When redesigning or optimizing a website, using heatmaps and user testing are two excellent techniques for gathering insights into how your site is actually being used and determining what improvements need to be made.
Heatmaps visually display the on-page behavior of website visitors based on data like clicks, taps, scrolling and cursor movements. Areas that receive more user activity show up as different shades of color, usually red and yellow. This allows you to see exactly which design elements and calls-to-action are attracting attention or being ignored.
Installing heatmap software like Hotjar, CrazyEgg or Clicktale is relatively easy. Once enabled, aggregate heatmap data is compiled over time revealing visitor trends. Pay close attention to areas with high activity as well as dead zones lacking interaction. Use the findings to make informed design choices regarding page layout, navigation, buttons, headlines, images, etc.
Conducting User Testing
While heatmaps provide aggregate data, user testing offers an in-depth qualitative perspective. Recruit a small group of participants representing your target demographics. Give them real-world tasks and scenarios then observe how they interact with your site. What confuses them? Where do they struggle? What do they like best?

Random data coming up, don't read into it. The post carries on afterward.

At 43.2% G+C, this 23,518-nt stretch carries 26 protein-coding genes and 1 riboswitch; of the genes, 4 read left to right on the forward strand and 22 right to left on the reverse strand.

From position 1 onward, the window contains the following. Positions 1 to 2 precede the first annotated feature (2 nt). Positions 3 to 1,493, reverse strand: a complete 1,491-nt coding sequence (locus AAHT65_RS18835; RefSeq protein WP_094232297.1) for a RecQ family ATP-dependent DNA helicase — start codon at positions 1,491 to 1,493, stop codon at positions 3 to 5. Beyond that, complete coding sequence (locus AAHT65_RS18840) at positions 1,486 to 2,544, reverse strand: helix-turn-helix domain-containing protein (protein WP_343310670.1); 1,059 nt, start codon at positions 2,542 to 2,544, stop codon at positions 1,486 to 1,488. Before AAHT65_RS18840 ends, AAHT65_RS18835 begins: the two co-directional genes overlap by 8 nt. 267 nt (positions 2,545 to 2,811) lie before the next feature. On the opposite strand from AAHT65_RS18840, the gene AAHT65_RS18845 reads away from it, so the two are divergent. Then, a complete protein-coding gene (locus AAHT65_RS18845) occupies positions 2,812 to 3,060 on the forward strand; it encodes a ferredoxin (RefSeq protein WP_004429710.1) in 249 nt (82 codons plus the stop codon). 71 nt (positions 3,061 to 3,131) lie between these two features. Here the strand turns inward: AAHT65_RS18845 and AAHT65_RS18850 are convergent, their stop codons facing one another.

Their feedback, emotions and difficulties while navigating your website will spotlight usability issues. You can then refine site content, navigation, flows and features accordingly. Be sure to test on both desktop and mobile to uncover platform-specific problems.
Optimizing Website Design
Armed with heatmap data and user testing takeaways, you'll have actionable insights into how people interact with your website and what pain points need addressing. Key areas to focus on optimizing include:
- Page layouts and clarity
- Navigation menus and IA
- Calls-to-action placement/visibility
- Page content and messaging
- Image usage and text-to-visual balance
- Checkout and form flows
Continually iterating and testing website design is crucial for improving conversion rates and user experience. Heatmaps and user testing provide empirical data revealing exactly how people engage with your site and where improvements should be targeted.